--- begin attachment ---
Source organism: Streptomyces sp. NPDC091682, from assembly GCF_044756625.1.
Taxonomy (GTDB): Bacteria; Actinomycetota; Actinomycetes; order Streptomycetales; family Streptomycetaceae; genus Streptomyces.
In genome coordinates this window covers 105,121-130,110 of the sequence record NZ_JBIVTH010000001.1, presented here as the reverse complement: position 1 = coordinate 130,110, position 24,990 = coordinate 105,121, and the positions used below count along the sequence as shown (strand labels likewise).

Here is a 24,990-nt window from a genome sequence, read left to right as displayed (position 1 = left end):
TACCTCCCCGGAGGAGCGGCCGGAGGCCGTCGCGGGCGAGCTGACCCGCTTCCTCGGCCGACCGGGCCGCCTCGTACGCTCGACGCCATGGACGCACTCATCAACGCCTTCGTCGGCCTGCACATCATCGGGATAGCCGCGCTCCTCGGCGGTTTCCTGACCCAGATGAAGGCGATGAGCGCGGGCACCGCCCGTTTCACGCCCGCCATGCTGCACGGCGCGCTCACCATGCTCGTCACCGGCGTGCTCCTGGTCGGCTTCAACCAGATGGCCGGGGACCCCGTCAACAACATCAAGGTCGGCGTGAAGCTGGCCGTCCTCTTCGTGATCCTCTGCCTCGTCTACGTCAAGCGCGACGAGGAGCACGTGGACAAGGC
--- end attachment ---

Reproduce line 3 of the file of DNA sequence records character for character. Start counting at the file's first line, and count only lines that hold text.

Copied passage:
In genome coordinates this window covers 105,121-130,110 of the sequence record NZ_JBIVTH010000001.1, presented here as the reverse complement: position 1 = coordinate 130,110, position 24,990 = coordinate 105,121, and the positions used below count along the sequence as shown (strand labels likewise).